the deeds of police officers might unfairly sway a jury into the consideration of matters outside
the scope of fact finding.”); Battle v. O’Shaughnessy, No. 11 C 1138, 2013 WL 3984463, at *6
& n.5 (N.D. Ill. Aug. 2, 2013). It does not appear, however, that Defendants intend to make such
general arguments or make such general statements. Instead, they wish to make arguments and
elicit testimony about the requirements of their professions to the extent they are relevant to the
reasonableness of their conduct. This is permissible and appropriate. See Logwood v. City of
Chicago, No. 11 C 4932, 2013 WL 1385559, at *2 (N.D. Ill. Apr. 4, 2013) (“Defendants
correctly point out that some evidence concerning the prior professional experiences of
Defendants Officers may be relevant in assessing the reasonableness of their conduct.”). An
officer’s training and experience, for example, may be relevant to the arrest in this case because
“[i]n making probable-cause determinations, law enforcement agents are entitled to draw
reasonable inferences from the facts before them, based on their training and experience.”
United States v. Funches, 327 F.3d 582, 586 (7th Cir. 2003). Accordingly, while Defendants
may not make or elicit hyperbolic or irrelevant general statements regarding police heroism or
the danger that officers face, they may elicit testimony and make arguments about their training
and experience as police officers to the extent such experience is relevant to the issues in this
case. Jones’s motions are therefore granted in part and denied in part.
Motion in Limine #8: Precluding Defendants from Commenting on Jones’s
Failure to Call Witnesses or Produce Evidence
Jones says that he is not planning to call every witness who could testify regarding his
case and that Defendants “should be precluded from making any reference to or comment about
Plaintiff’s decision regarding witnesses.” (R. 114 at 7.) Jones argues that “[s]tatements or
remarks regarding the number of witnesses who testified should be prohibited since they could
be used by the jury to conclude that [Jones] did not prove his case, is hiding something or other
unwarranted conclusions.” (Id.)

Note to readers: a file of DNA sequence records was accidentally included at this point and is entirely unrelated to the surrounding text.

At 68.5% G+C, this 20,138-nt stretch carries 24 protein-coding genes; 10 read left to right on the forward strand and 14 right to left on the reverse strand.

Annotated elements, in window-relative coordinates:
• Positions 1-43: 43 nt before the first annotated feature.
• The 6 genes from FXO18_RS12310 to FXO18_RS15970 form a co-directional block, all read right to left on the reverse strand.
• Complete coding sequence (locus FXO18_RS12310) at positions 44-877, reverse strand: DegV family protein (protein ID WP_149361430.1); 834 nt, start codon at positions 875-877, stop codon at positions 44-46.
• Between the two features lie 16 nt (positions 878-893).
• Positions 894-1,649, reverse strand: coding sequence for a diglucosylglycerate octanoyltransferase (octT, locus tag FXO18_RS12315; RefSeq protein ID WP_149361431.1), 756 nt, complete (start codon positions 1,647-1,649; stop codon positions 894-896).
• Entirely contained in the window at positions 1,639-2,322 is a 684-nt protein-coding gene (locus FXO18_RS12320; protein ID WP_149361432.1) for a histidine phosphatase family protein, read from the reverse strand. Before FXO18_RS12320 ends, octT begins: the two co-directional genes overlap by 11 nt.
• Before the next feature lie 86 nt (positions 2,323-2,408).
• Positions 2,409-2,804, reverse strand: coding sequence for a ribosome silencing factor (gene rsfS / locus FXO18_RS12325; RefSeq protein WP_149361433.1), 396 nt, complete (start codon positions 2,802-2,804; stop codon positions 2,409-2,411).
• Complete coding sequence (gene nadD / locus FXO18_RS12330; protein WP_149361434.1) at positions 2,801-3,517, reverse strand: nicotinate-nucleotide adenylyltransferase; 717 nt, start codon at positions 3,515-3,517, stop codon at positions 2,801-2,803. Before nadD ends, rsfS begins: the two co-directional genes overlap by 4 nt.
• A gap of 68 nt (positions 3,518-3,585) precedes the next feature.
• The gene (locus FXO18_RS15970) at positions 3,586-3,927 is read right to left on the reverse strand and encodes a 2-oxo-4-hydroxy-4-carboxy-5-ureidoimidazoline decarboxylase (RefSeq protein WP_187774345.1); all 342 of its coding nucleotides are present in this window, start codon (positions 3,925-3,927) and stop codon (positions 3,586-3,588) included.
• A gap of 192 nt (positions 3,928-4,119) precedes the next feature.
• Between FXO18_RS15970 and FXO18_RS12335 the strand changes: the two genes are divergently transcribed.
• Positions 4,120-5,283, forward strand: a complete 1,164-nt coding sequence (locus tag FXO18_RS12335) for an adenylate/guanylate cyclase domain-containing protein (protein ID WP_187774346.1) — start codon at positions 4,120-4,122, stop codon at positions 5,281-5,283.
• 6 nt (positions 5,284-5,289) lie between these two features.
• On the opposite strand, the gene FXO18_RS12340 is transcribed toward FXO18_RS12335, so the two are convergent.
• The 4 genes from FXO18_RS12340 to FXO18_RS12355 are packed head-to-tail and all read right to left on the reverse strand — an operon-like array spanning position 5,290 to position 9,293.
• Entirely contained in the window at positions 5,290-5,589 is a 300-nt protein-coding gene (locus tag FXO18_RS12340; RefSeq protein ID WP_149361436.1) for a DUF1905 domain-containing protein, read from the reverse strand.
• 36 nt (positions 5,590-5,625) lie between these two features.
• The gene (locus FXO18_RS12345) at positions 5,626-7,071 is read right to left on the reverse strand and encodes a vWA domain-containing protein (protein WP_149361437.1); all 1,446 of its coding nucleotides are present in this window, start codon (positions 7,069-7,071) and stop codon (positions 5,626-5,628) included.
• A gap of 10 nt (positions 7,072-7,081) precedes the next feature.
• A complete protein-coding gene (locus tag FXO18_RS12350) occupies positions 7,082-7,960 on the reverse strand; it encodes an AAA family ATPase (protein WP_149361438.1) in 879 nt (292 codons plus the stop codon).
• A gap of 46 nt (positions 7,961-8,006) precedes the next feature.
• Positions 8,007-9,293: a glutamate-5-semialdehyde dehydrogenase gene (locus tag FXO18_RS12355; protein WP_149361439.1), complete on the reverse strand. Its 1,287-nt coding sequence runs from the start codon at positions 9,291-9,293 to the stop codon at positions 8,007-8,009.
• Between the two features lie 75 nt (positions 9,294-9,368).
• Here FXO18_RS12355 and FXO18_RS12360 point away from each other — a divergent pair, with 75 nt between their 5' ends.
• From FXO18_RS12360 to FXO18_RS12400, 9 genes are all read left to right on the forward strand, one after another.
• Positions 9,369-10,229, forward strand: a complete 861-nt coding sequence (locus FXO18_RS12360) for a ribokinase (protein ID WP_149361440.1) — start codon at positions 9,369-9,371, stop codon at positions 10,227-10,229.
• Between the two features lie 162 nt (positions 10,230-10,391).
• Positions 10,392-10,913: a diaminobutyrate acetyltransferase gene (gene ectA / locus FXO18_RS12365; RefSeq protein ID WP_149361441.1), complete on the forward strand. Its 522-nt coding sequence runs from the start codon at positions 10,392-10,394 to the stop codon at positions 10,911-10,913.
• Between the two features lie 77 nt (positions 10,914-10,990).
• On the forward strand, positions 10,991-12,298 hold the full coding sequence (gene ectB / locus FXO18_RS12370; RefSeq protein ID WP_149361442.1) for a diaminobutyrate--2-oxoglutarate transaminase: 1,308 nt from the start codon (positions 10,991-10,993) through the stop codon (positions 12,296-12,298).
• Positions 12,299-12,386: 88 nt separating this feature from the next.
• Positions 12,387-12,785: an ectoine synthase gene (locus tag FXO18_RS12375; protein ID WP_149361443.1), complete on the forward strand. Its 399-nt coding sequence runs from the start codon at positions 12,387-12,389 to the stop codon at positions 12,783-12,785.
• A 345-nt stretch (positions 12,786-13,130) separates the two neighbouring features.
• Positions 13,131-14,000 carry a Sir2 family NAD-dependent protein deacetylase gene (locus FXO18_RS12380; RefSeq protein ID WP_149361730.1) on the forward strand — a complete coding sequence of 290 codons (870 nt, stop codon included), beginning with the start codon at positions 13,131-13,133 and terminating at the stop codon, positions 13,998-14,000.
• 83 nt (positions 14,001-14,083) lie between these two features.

Defendants contend that they should be able to argue that Jones has not produced
sufficient evidence to meet his burden. The Court agrees. Defendants further argue, however,
that this means they may argue that “certain witnesses did not testify or that certain evidence was
not produced before the jury.” The Court agrees only to a certain extent. Defendants are free to
point out holes and deficient evidence in a plaintiff’s case. If a plaintiff claimed he was severely
injured in an accident, for example, a defendant could point out that the plaintiff failed to
produce evidence supporting this claim—for example, medical records, photographs, or
testimony from family members who witnessed the plaintiff after the accident. A defendant goes
too far, however, when he points out the plaintiff’s failure to call a particular witness to raise an
adverse inference or imply that the finder of fact should make such an inference without the
requisite showing under Oxman v. WLS-TV, 12 F.3d 652, 661 (7th Cir. 1993) (“Before a party
can argue to the trier of fact that an adverse inference should be drawn from another party’s
failure to call a witness, the complaining party must establish that the missing witness was
peculiarly in the power of the other party to produce”). See Torres, 2015 WL 12843889, at *6;
Ross v. City of Chicago, No. 13 C 751, 2014 WL 1344279, at *1 (N.D. Ill. Apr. 3, 2014) Ratliff,
2012 WL 5845551, at *5. The Court therefore grants Jones’s motion in part and denies it in part.
In addition, the Court will instruct the jury (1) that it “may find the testimony of one witness or a
few witnesses more persuasive than the testimony of a larger number,” and (2) that it “need not
accept the testimony of the larger number of witnesses.” See Pattern Civil Jury Instructions of
the Seventh Circuit 1.17 at 23 (2015).
Motion in Limine #12: Barring Evidence of or References to Jones’s Arrests,
Convictions, or Criminal History
Jones has been arrested a number of times and convicted of felonies. (R. 114 at 9.)
According to Jones, before the arrest at issue in this case, law enforcement last arrested him in
1991. (Id.) In 1992, he pled guilty to attempted murder and was sentenced to ten years
imprisonment. (Id. at 10.) In 1993, Jones was found guilty of three counts of murder and
sentenced to thirty years imprisonment. (Id. at 10.) The Illinois Department of Corrections
released Jones from confinement for the murder conviction in 2012. (Id.)
Jones seeks to bar evidence of his murder conviction. (Id. at 11.) Under Federal Rule of
Evidence 609(a)(1)(A), when a party wishes to attack a witness’s character for truthfulness,
evidence of a conviction for a crime punishable by imprisonment for more than a year “must be